The Conversion of Saul – Acts 9:1-31

Grace Bible Church

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Sermon Study Sheets

Pastor Scott L. Harris

Grace Bible Church, NY

January 1, 2006

The Conversion of Saul

Acts 9:1-31

Through the centuries there have been many stories of people who were dramatically converted from sinners to servants of the Savior, but none are as dramatic or has had as great an impact on the church as that of the conversion of Saul of Tarsus into Paul, the Apostle. This story is recorded for us in several places in Acts, and it magnifies the fact that it is God who intercedes in the life of individuals to call them to Himself. We will find that Saul was the least likely candidate to become a Christian.

Before we begin our study of Acts 9, I do want to stress that salvation is the work of God whether it is dramatic or not. As I was growing up I often heard stories of people who were dramatically converted from lives of great sin and debauchery to salvation and holiness. Since there was nothing outwardly dramatic about my own salvation it sometimes caused me to wonder about it and even wish I had such a dramatic story to tell myself. I certainly recognized my sinfulness and repented of it when I was saved, but there is not a lot of depth to the sin of a six year old. I would not want anyone here to think like I did growing up. All salvation stories are wonderful testimonies of God’s grace, but the best ones are actually those who come to Christ early in life and never go into the depths of sin. That is the testimony that Christian parents want for their children, and after studying Paul’s life, I know it is the one he wished he had for himself, nevertheless, he was truly grateful for God’s intervention to rescue him when He did.

Saul’s Intent (1-2)

We begin our study this morning by finding out Saul’s intent described in Acts 9:1,2, “Now Saul, still breathing threats and murder against the disciples of the Lord, went to the high priest, 2 and asked for letters from him to the synagogues at Damascus, so that if he found any belonging to the Way, both men and women, he might bring them bound to Jerusalem.” To understand better why Saul was so intent on persecuting the followers of Jesus we need to know a little more about his background.

Saul was born in Tarsus, the large capital city of the province known as Cilicia. It was located about 10 miles inland from the coast on the Cydnus River in southeastern Turkey. It was an important center of trade, agriculture, education and business. It was also on the Roman Road that ran from the coastal plain up through the Cilician Gates in the Taurus Mountains and so it was in a strategic location to control access between the central and western parts of Asia Minor. Julius Caesar had granted the city all the privileges of Roman Citizens which is why Saul had Roman citizenship from birth (Acts 22:28).

Like his father before him, Saul was a Pharisee, and he had the best training available being educated in Jerusalem under Gamaliel, the most respected Rabbi of the time. In his own words he was educated “strictly according to the law of our fathers, being zealous for God” (Acts. 22:3). His own testimony in Phil. 3:4-6 of his life during this period was that if anyone could have had confidence in his flesh, it was him because he had been “circumcised the eighth day, of the nation of Israel, of the tribe of Benjamin, a Hebrew of Hebrews; as to the Law, a Pharisee; as to zeal, a persecutor of the church; as to the righteousness which is in the Law, found blameless.”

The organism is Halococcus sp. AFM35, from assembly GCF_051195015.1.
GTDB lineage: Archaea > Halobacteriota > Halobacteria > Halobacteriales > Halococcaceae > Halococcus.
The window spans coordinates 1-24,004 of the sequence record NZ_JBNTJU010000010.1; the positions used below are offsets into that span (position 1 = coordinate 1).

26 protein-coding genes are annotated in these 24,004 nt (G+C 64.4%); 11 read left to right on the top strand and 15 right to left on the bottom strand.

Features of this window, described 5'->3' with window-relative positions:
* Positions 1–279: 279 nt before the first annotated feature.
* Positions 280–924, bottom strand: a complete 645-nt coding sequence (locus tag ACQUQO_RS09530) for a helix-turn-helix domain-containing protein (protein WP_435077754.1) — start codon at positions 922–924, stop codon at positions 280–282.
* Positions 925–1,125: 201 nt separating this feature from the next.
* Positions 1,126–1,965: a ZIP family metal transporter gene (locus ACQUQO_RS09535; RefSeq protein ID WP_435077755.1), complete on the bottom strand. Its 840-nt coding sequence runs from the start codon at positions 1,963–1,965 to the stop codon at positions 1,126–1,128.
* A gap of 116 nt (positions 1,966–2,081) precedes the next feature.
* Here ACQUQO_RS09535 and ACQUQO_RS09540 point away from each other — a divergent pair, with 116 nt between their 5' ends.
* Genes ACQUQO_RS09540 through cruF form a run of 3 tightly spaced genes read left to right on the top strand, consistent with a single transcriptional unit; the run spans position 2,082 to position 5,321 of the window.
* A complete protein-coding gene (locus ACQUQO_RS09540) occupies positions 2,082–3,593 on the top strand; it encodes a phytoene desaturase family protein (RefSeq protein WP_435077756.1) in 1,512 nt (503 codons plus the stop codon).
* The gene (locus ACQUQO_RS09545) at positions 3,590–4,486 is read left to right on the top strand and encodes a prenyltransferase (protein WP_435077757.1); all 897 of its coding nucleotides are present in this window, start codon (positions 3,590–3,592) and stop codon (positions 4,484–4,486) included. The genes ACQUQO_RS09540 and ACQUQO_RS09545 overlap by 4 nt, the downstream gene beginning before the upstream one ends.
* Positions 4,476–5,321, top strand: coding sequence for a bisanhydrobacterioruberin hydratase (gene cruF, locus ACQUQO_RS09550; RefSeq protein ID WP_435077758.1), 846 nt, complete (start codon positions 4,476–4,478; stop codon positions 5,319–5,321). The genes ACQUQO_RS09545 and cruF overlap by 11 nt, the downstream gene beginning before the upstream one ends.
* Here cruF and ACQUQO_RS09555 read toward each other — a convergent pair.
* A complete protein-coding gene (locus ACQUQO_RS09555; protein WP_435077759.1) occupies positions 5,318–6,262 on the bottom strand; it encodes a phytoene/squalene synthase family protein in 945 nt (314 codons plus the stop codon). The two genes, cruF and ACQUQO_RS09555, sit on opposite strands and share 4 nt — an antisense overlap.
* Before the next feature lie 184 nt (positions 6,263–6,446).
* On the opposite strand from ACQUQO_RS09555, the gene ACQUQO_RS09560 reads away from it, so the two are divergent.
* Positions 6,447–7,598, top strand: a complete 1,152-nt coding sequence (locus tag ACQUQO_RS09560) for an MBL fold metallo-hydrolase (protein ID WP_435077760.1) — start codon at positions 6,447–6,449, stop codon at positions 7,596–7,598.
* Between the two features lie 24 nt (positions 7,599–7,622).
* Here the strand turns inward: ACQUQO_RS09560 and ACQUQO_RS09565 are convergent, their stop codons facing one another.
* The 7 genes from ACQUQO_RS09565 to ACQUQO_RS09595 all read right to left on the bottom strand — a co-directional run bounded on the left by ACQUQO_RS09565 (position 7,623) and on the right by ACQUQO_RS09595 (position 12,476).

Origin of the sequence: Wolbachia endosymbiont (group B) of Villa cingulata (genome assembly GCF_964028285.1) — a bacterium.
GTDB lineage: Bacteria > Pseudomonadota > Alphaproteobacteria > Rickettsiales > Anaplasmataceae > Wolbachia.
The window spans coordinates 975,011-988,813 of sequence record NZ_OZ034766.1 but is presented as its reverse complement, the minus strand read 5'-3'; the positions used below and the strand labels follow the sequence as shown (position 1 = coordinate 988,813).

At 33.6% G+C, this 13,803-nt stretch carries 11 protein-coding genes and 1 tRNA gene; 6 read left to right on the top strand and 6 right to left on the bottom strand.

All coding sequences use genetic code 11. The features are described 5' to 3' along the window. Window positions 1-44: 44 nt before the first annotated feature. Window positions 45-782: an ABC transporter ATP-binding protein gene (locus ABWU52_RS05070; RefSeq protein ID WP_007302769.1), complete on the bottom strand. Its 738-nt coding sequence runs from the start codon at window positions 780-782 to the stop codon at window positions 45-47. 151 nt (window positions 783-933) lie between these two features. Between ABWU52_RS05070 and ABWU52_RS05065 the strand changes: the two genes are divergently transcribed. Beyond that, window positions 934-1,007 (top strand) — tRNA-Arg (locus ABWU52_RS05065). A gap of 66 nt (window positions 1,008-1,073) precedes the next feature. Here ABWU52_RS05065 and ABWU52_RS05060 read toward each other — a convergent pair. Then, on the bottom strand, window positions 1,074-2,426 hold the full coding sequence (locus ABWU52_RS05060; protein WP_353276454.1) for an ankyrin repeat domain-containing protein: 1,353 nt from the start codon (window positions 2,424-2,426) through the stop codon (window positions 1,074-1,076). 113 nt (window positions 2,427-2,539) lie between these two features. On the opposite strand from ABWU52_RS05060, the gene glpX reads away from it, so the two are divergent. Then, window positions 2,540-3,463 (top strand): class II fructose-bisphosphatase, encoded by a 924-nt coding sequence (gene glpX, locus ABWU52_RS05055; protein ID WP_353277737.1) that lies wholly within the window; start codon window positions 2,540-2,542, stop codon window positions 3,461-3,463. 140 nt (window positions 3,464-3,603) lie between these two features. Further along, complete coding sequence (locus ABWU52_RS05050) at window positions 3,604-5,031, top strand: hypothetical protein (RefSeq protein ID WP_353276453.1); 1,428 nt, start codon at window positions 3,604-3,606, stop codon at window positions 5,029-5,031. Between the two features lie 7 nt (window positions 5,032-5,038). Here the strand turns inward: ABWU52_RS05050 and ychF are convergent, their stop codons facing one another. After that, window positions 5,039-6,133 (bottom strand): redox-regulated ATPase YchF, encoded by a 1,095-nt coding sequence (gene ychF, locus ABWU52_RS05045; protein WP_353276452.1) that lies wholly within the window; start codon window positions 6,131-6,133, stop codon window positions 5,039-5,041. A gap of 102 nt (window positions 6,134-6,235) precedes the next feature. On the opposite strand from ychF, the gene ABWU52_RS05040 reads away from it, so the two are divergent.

Saul may have been absent from Jerusalem during the years of Jesus’ ministry since there is no solid record of him meeting Jesus prior to the account here in Acts 9. He had returned to Jerusalem, and was possibly one of the Hellenistic Jews that had been debating with Stephen (and losing), for he was present and consenting when Stephen was stoned to death (Acts 7:58-8:1). He was also the one that was at the forefront of ravaging the church to the extent that the believers fled Jerusalem and scattered throughout the regions of Judea and Samaria (Acts 8:2-4)

With that in mind, we can now understand Saul’s attitude of “still breathing threats and murder.” The persecution of the disciples of the Lord had become his quest in life. He was fulfilling what Jesus had warned in John 16:2 that a time was coming when “everyone who kills you will think that he offers God service.” Since the disciples had fled Jerusalem, Saul’s zeal was compelling him to go to other areas to persecute them. For that reason he went to the High Priest to get letters granting him authority to pursue them, bind them, and bring them back to Jerusalem, both men and women. Though the Romans had their appointed governors over the various provinces, they also gave the local people a certain amount of self rule, and the Romans viewed the High Priest as the authority over Jewish matters both domestically and internationally, and the Synagogue leaders would certainly have recognized his authority in Jewish religious matters.

Note that Luke uses two different references for these early Christians. The first is “the disciples of the Lord.” “Disciple is the most common name used for Christians in Acts (29 times). A “disciple” is simply a learner or follower of a teacher. This name puts emphasis on the fact that those who are saved are also followers of Jesus Christ. The second reference is those “belonging to the Way.” (This is used 6 times in Acts. “Christian” is used twice, and “believers” once). This name is probably derived from the fact that Jesus Christ is “the way, the truth and the life” (Jn. 14:6). It is only through faith in Jesus that you can know the “way to God” (Acts 18:26) or the “way of salvation” (Acts 16:17).

One particular place that Saul wanted to go to persecute the disciples was Damascus for it had a very large Jewish population, as is tragically attested by the fact that between 10,000 – 20,000 Jews were slaughtered there in 66 B.C.

With letters in hand Saul set off on the 150 mile journey to Damascus. The trip would have taken five or six days, and we can imagine Paul becoming even more upset as he found that those who had fled from him in Jerusalem had made even more disciples of the Lord throughout the regions of Judea and Samaria he was traveling through. But he was about to have an unexpected meeting with the Lord on that journey.